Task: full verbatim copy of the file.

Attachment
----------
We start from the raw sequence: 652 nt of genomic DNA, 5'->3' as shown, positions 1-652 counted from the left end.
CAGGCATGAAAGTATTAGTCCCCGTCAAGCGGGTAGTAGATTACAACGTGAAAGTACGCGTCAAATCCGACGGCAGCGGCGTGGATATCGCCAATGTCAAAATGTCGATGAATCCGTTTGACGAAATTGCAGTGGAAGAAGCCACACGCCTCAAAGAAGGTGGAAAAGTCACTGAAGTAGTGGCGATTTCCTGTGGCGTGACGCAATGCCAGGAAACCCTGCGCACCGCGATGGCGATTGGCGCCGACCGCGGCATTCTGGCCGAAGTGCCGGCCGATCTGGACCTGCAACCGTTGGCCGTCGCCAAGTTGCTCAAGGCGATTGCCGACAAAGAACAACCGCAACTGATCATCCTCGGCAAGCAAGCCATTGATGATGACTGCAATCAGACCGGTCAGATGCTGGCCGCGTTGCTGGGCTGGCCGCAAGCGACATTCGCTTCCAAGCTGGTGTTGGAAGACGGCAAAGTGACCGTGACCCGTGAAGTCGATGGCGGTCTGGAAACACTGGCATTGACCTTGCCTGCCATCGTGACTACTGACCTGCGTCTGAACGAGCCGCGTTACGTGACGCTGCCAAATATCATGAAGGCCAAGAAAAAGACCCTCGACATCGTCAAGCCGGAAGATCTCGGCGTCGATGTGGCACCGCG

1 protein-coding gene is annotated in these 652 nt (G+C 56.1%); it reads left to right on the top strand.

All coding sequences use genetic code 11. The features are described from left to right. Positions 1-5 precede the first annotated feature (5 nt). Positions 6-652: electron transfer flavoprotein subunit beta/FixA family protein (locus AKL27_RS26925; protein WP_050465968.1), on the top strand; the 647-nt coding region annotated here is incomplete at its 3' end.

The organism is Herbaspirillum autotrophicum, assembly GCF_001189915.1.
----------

We start from the raw sequence: 652 nt of genomic DNA, 5'->3' as shown, positions 1-652 counted from the left end.
CAGGCATGAAAGTATTAGTCCCCGTCAAGCGGGTAGTAGATTACAACGTGAAAGTACGCGTCAAATCCGACGGCAGCGGCGTGGATATCGCCAATGTCAAAATGTCGATGAATCCGTTTGACGAAATTGCAGTGGAAGAAGCCACACGCCTCAAAGAAGGTGGAAAAGTCACTGAAGTAGTGGCGATTTCCTGTGGCGTGACGCAATGCCAGGAAACCCTGCGCACCGCGATGGCGATTGGCGCCGACCGCGGCATTCTGGCCGAAGTGCCGGCCGATCTGGACCTGCAACCGTTGGCCGTCGCCAAGTTGCTCAAGGCGATTGCCGACAAAGAACAACCGCAACTGATCATCCTCGGCAAGCAAGCCATTGATGATGACTGCAATCAGACCGGTCAGATGCTGGCCGCGTTGCTGGGCTGGCCGCAAGCGACATTCGCTTCCAAGCTGGTGTTGGAAGACGGCAAAGTGACCGTGACCCGTGAAGTCGATGGCGGTCTGGAAACACTGGCATTGACCTTGCCTGCCATCGTGACTACTGACCTGCGTCTGAACGAGCCGCGTTACGTGACGCTGCCAAATATCATGAAGGCCAAGAAAAAGACCCTCGACATCGTCAAGCCGGAAGATCTCGGCGTCGATGTGGCACCGCG

1 protein-coding gene is annotated in these 652 nt (G+C 56.1%); it reads left to right on the top strand.

All coding sequences use genetic code 11. The features are described from left to right. Positions 1-5 precede the first annotated feature (5 nt). Positions 6-652: electron transfer flavoprotein subunit beta/FixA family protein (locus AKL27_RS26925; protein WP_050465968.1), on the top strand; the 647-nt coding region annotated here is incomplete at its 3' end.

The organism is Herbaspirillum autotrophicum, assembly GCF_001189915.1.